The mountaineering mum
Samantha Dobson, is climbing Ras Dashen in Ethiopia for charity
Is this your first climb?
I’m a Kiwi. I spent my childhood on ‘character building’ hikes up mountains. I guess you could say that mountains are in my blood. My great, great uncle Arthur was a mountaineer and pioneer – he discovered Arthur’s Pass, the only pass through the Southern Alps of New Zealand. He’d set off for months on end, wearing a bow tie, jamming nails into his boots to cross glaciers and lowering his dog down steep ravines by rope. At least I’ll have Goretex and antibacterial wipes.
Why are you doing it?
In my twenties I worked as a journalist in Africa covering my fair share of the hot spots and war zones. One of my last assignments was life-altering – and is one of the reasons I’m doing this. I reported on the famine in Southern Sudan in 1998, staying in the Médecins sans Frontières feeding camp where, at the time, more than 200 people, mainly children, were dying of starvation every day. It was a kind of hell – hot and dusty and full of flies and disease. It still haunts me. I know I can’t change the world but it’s the small steps that can make a difference.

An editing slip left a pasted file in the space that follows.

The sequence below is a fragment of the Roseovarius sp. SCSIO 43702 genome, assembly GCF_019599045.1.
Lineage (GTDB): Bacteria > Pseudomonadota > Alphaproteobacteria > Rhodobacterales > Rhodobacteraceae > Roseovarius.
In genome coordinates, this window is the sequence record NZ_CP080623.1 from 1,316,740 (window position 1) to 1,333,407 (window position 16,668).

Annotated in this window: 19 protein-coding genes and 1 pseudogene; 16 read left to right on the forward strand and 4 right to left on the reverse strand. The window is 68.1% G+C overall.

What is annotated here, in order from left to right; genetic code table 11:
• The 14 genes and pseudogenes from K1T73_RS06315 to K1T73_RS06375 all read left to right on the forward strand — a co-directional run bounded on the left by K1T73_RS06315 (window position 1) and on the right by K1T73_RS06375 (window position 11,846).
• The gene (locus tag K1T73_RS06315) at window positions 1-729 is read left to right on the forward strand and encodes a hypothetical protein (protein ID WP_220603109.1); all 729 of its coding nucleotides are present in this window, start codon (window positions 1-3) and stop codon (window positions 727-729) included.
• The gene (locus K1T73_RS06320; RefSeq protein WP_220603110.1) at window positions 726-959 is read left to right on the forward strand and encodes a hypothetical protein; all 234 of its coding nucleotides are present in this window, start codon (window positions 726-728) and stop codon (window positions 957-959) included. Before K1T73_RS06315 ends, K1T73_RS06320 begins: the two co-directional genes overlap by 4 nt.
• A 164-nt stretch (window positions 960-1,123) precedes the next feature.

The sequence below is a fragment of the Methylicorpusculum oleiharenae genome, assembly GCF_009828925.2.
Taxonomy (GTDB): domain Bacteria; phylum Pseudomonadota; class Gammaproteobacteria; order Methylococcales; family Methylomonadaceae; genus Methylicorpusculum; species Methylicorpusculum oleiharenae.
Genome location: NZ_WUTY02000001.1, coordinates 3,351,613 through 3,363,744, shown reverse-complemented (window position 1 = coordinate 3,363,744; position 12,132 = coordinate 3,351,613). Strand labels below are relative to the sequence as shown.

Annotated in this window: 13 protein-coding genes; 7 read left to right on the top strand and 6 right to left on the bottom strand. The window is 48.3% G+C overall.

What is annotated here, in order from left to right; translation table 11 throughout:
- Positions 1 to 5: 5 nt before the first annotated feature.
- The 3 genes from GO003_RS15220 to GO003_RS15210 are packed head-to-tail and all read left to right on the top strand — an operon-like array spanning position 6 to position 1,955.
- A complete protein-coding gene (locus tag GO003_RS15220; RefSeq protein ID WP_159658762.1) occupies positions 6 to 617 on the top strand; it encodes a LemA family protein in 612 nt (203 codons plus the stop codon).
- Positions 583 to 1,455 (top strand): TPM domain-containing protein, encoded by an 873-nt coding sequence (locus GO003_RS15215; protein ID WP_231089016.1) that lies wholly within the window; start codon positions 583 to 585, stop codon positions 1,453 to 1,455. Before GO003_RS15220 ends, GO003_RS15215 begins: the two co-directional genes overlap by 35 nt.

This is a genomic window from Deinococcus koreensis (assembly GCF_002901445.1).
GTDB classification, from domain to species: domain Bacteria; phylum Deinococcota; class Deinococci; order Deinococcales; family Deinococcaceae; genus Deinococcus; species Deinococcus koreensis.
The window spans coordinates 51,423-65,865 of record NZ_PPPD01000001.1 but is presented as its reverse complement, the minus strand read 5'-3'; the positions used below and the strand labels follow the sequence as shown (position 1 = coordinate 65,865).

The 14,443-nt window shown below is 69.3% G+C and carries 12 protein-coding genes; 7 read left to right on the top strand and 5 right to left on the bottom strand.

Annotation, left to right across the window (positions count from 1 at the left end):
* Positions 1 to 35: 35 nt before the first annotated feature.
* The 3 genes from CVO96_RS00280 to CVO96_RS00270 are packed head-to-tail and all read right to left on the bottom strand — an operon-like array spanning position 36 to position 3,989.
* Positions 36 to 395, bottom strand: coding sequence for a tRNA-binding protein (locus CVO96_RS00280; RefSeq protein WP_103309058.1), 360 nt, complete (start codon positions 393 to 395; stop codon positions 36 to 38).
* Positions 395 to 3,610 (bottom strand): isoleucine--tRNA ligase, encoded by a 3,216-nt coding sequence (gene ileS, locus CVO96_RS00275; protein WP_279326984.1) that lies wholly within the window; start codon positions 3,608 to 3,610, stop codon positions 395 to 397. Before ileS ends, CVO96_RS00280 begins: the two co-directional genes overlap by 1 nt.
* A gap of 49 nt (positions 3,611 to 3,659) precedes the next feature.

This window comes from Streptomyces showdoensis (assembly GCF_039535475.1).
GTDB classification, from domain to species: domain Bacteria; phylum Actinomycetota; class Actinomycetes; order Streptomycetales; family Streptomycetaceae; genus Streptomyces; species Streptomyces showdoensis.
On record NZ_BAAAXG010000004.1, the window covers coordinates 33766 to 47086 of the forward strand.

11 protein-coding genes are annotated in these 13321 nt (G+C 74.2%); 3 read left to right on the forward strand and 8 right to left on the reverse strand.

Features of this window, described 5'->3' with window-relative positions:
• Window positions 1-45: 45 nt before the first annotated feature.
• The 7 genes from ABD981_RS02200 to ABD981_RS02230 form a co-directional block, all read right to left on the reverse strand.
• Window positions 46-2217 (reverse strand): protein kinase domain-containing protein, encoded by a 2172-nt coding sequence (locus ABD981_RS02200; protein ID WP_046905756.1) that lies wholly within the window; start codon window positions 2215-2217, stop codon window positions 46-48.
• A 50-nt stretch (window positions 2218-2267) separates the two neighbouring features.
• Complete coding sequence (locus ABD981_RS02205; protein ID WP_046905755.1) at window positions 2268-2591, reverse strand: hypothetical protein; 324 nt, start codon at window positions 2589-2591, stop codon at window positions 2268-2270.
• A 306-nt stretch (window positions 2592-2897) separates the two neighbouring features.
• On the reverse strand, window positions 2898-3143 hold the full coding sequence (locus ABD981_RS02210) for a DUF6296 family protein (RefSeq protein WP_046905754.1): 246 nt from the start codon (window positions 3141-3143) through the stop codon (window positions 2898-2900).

How did you get involved?
I’ve always kept an eye on the Gulf for Good challenges. I love the idea of pushing my physical boundaries and at the same time benefiting someone less fortunate. Ethiopia is a country I’ve always been drawn to; it’s off the beaten track, the scenery is stunning and the people are so dignified – perhaps because it is the only country in Africa not to have been colonised.
How are you training for it?
I’m a runner so I’ve been cranking up the treadmill and climbing hotel stairs and doing some pretty heavy weights at the gym to get some mountain muscles in my legs. Physically, once in Ethiopia the trick will be to slow down. We summit Ras Dashen on day six and it’s at an altitude of 4,600m. I can train for fitness but there’s no training for altitude sickness.
What do your kids think of your plan?
I couldn’t do it without their support. For this trip they’ve picked oranges, run a flea market, and my son’s under-10 rugby team ran the 72km relay race up Wadi Bih. My husband and I feel that it’s important for our children to see the world, warts and all, so we travel when we can. It can be a struggle trying to bring up non-materialistic children in Dubai. To instill the values we feel are important we’ve always involved our kids in charity events.
Every little counts! Contact Gulf for Good www.gulf4good.org or Samantha directly on email@example.com.
Time Out Dubai,